Most developed countries have inflation targets near 2% over the medium term. This is due in part to Janet Yellen’s success at the July 1996 FOMC meeting in persuading Alan Greenspan of the benefits of an inflation target near 2% rather than zero. In many developed countries, core inflation is currently running about 1% lower than a 2% pace, certainly a less challenging problem than if core inflation was running near minus 1%, roughly 1% below a zero target. Our view is that the risks of a major deflation are low, but with inflation below target in many developed countries, global monetary policy is likely to remain quite easy over the next several years.
There are different kinds of deflation and lowflation, with very different consequences. One of the worst kinds of deflation is a collateral deflation which reflects a sharp decline in collateral for bank loans, threatening to create a financial crisis. That’s what occurred in the Great Depression. Former Fed Chairman Ben Bernanke was very aggressive in combatting the collateral deflation risk in 2008 and 2009. Now that core banks have delivered their balance sheets, asset prices have recovered and tight financial regulation has suppressed risk-taking by financial intermediaries, we believe that the risk of collateral deflation today is low in the context of easy monetary policy. Notably, much of the energy-related risk has been taken on by unlevered final investors outside the banking system.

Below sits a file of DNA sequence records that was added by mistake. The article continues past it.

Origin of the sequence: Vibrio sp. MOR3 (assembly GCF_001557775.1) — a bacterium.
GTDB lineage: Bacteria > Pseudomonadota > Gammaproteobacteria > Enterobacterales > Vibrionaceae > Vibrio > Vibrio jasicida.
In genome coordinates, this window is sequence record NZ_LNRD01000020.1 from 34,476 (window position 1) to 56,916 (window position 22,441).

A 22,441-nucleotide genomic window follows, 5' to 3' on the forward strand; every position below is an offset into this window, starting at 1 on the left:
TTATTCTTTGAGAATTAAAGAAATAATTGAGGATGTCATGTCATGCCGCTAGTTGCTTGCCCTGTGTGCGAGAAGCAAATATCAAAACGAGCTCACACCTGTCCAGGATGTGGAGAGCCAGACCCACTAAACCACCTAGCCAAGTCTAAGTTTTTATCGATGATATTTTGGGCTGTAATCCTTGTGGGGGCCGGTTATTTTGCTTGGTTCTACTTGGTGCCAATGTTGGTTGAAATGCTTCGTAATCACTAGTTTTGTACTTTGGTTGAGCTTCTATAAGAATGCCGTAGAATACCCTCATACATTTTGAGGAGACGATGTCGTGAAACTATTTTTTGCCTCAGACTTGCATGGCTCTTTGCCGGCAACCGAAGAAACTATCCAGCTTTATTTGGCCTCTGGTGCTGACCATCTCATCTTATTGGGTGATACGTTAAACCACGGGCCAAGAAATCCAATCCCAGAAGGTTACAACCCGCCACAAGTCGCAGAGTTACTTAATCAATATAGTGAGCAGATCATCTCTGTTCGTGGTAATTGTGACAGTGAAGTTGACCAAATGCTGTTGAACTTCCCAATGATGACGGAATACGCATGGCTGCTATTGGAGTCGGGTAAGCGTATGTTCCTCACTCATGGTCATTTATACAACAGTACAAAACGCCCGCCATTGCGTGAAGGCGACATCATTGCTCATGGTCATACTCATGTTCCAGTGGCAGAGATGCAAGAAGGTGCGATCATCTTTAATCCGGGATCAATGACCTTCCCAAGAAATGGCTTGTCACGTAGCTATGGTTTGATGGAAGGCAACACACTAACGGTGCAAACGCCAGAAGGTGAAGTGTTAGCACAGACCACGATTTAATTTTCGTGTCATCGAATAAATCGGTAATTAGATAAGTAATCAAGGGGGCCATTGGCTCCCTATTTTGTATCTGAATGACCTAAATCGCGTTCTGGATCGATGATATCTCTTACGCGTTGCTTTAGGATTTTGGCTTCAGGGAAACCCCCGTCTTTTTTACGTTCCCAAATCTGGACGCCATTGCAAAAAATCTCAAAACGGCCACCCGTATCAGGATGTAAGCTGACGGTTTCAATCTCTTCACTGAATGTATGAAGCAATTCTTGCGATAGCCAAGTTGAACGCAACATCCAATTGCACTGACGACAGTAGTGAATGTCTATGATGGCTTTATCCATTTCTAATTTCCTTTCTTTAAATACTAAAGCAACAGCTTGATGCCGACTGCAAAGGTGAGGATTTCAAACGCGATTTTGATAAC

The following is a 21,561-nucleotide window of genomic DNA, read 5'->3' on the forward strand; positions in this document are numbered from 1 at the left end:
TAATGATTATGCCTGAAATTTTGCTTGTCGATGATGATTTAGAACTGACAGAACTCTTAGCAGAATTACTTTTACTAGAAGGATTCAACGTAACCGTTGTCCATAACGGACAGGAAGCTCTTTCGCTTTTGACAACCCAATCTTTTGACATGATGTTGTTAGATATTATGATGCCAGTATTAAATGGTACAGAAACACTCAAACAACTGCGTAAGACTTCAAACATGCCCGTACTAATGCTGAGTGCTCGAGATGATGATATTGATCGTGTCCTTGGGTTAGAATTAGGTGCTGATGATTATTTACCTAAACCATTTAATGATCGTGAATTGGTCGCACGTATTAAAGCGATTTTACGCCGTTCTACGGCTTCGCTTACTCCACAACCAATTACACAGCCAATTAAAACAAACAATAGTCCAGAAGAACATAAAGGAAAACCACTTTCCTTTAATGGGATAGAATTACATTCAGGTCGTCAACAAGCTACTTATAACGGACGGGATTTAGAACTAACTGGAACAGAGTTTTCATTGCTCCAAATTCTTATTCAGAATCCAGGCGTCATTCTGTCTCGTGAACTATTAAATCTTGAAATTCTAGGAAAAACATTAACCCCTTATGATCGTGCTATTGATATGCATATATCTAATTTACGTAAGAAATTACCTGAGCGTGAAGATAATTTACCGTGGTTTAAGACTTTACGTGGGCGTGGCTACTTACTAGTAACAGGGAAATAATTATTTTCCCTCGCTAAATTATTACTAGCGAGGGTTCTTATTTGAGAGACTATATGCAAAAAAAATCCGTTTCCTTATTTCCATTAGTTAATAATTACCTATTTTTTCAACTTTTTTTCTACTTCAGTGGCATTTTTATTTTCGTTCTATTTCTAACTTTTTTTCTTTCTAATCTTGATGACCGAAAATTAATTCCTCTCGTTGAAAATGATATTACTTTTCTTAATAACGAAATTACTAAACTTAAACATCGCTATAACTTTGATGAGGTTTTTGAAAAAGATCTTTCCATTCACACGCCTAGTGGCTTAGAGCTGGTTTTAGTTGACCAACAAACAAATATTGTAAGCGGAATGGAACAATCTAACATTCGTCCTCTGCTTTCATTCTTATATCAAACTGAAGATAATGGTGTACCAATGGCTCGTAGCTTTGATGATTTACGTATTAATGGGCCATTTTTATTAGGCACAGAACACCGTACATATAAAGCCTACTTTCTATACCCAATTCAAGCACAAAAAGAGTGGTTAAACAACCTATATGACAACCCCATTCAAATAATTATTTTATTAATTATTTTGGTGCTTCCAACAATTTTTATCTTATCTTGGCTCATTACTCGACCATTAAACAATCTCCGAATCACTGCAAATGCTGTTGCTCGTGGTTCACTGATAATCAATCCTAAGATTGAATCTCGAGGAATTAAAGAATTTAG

Much of the current concern among developed country central banks about low inflation and falling inflation expectations is linked to concern about “monetary traction,” the ability of central banks to arrange real yields (nominal yields minus actual or expected inflation) low enough to stimulate economic expansion. With short-term nominal interest rates down near the so-called zero bound, we believe that most major developed countries will be able to grow somewhat faster than their relatively modest potential real GDP growth rates over the next several years. While European and Japanese inflation may fall short of the inflation targets of the ECB and the Bank of Japan for several years, our view is that deflation risk will fade. The long global expansion we expect should gradually calm fears of deflation.
The statements and opinions expressed in Mr. Hoey's commentary are those of Mr. Hoey as of the date of publication, and do not necessarily represent the views of BNY Mellon or any of its affiliates.